January 25, 2006
Garrett Scott and 'Occupation Dreamland' Take Us All To Falluja
A BUZZFLASH INTERVIEW
The film follows Alpha Company, 2nd Platoon from the 82nd Airborne Division patrolling and securing Falluja, Iraq, in 2003 and 2004 prior to the major insurrection that cost heavy American casualties to retake the city. "Dreamland" is documentary filmmaking at its finest.
Since we can’t say enough about this film, we decided to interview one of the directors, Garrett Scott, a writer and filmmaker who was featured prominently by Filmmaker Magazine as one of the “2occupation0 new faces in film to watch" in 2002. His directorial debut, "Cul de Sac: A Suburban War Story," premiered at the 2002 Toronto International Film Festival. Cul de Sac"" also screened at numerous other festivals before being acquired for broadcast by the Sundance Channel in 2004, and ARTE-France in 2005. In addition to "Occupation: Dreamland," Garrett Scott is working on a documentary about city politics in San Francisco in the 1970's.
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BuzzFlash: What prompted you and your co-director Ian Olds to go to Falluja to be embedded with the 82nd Airborne to shoot a documentary about the war in Iraq?
Garrett Scott: We ended up in Falluja with the paratroopers from a string of accidents basically. We wanted to follow a squad of Army guys somewhere in Iraq, and we ended up in Falluja ultimately. You didn’t know what unit you were going to get.
It might sound sentimental, but I think we really wanted to know what these soldiers were going through, and what their lives were like. I decided I wanted to go in April of 2003 because we’d been seeing so much on television, but the news coverage was just empty. We really had no idea what any of these guys were thinking. It was a lot of rhetoric from journalists and media people, or Pentagon people and officers. I wanted to know what life was like for the men and women on the lowest end of the totem pole.
BuzzFlash: You were embedded just like any other reporter, from NBC or another outlet, correct?
Garrett Scott: That’s right. I think the only real difference was that we wanted to do a long-term project and most journalists or media companies embed for maybe two or three days, unless there’s something extraordinary happening, and then they’ll stay for the length of the story. And we were interested in staying for as long as possible with the same people. And that basically meant asking week per week if we could stay a little longer and a little longer.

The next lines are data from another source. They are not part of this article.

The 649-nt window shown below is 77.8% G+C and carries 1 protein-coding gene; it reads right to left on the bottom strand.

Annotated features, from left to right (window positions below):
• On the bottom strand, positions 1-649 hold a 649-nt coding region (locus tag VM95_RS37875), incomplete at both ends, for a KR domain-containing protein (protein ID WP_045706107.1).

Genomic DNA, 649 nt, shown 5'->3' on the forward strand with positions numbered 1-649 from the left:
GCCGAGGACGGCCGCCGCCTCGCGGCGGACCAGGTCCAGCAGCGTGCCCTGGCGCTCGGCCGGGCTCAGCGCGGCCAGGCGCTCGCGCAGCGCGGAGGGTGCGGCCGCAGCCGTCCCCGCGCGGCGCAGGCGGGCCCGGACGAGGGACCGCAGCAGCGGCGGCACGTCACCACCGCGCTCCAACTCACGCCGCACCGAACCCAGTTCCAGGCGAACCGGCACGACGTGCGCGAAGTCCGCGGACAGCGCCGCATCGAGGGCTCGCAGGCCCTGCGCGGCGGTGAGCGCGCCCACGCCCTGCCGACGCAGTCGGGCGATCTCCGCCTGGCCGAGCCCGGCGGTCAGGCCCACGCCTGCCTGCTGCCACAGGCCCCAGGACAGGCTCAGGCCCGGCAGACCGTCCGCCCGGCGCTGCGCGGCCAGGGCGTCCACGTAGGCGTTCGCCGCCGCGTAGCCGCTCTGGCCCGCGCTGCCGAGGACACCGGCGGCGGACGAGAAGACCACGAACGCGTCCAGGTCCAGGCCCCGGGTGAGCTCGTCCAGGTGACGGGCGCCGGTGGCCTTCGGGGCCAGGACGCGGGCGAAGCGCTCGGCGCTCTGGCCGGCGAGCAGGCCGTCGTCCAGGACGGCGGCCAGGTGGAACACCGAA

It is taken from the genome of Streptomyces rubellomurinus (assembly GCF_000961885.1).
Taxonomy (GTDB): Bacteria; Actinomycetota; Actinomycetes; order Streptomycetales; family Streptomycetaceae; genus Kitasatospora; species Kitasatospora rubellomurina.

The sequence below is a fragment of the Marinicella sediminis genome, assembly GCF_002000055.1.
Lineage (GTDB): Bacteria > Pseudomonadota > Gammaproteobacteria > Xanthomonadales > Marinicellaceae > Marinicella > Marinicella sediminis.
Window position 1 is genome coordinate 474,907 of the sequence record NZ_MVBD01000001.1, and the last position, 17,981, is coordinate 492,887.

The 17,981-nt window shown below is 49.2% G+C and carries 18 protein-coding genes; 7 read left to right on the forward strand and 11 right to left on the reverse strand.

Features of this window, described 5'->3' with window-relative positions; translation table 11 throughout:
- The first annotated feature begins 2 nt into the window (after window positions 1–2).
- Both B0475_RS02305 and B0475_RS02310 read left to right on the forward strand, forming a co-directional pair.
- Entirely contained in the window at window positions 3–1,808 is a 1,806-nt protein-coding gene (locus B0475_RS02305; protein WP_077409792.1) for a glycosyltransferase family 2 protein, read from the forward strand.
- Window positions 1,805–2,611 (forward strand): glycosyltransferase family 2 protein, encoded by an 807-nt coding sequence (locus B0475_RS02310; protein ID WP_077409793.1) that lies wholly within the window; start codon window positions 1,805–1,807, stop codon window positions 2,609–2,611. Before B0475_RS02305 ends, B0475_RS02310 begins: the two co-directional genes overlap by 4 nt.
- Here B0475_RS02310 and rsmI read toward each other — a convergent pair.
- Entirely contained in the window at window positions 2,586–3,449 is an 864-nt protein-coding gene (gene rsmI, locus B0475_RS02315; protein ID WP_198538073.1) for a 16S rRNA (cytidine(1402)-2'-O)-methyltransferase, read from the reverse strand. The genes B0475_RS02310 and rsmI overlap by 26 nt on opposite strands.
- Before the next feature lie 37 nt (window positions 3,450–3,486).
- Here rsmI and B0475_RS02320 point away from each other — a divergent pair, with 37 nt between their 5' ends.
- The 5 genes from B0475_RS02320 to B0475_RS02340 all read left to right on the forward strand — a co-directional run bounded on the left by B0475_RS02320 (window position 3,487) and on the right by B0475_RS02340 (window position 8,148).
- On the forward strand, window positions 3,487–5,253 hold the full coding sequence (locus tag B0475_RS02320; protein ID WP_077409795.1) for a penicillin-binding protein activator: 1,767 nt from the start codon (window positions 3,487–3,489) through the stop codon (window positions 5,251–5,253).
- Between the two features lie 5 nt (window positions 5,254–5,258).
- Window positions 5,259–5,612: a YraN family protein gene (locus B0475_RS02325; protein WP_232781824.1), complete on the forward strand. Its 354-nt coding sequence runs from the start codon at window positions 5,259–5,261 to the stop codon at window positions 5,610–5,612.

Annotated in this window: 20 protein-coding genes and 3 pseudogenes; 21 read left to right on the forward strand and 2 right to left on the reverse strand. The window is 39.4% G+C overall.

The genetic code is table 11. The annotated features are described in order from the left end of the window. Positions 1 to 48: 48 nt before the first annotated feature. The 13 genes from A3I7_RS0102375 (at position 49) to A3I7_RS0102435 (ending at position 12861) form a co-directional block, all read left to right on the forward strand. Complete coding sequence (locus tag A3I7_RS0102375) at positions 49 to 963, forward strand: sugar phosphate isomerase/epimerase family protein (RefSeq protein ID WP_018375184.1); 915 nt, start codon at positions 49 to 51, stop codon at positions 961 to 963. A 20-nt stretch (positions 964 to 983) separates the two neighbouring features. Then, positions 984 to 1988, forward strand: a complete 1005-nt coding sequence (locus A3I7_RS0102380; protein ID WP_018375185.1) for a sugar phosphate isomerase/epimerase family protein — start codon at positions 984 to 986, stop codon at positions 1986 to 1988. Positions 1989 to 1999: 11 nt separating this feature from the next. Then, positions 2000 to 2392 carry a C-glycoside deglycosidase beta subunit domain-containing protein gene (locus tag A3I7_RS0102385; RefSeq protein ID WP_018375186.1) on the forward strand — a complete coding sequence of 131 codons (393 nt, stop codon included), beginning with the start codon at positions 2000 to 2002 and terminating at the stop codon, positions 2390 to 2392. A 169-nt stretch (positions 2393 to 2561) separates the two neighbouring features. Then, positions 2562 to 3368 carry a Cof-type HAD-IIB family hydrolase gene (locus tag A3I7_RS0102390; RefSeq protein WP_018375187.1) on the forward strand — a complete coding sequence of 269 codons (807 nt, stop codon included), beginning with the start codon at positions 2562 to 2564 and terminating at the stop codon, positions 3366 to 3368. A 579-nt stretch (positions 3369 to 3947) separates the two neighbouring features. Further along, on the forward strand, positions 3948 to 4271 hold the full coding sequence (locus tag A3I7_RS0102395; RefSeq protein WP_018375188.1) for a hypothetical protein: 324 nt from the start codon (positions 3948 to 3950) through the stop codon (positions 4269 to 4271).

Then the Army people became interested in the idea as well, because usually they only have reporters or filmmakers that are with them two or three days, and then they’re gone. So it’s a constant turnover and a lot of work. It seemed intriguing for them to have somebody cover their people and what they were doing for a longer period of time.
BuzzFlash: It is just astonishing to me the Army let you follow the soldiers around and shoot all this footage. Did the Army try to censor the film?
Garrett Scott: No. The Army guys were refreshingly open. There wasn’t a sense of paranoia, like they had things to hide. They were proud of their unit, they were proud of what they were doing, and they wanted other people to see it.
Now this openness certainly arises from the policy that was set by the Pentagon from the moment the Iraq invasion began with the embedding program. Essentially, by the time we got there, the embed process was already set. It was very, very common for media people to be embedded with Army and Marine units. So we were just the next people in line – we were completely normal in that regard.
BuzzFlash: Your film traces the growing hostility between the soldiers and the civilians in Falluja. What did it feel like while you were there? Was there a feeling in the air of an insurrection coming? Were you surprised when Falluja did in fact erupt in violence later on?
Garrett Scott: It was difficult to gauge the level of anger while we were there, and common resentment on both sides was fairly common. The way we experienced Falluja was a growing sense of anxiety. Your nerves would just wear away after awhile. After six weeks – which is not that long to be there considering how long those soldiers are there – you’re just kind of burnt out and you’re expecting something to happen all the time. Naturally, that anxiety is transferred into anger and aggression. So that’s how we experienced it. But then when we were looking at the film afterwards, you could really see tension rising. We weren’t expecting an armed insurrection coming.
BuzzFlash: Give us a timeline and some background on Falluja – when you were there shooting the documentary, when you left, and when the insurrection started?
Garrett Scott: We got there in December of 2003 and we left in February of 2004. By the time we arrived in Falluja the 82nd had been there for maybe three months. They were there for seven months in all. And they were the first unit that was there for a fairly long period of time and had set up a fairly clear policy about what they wanted to do. So we were watching them carry out these operations in a very dangerous environment.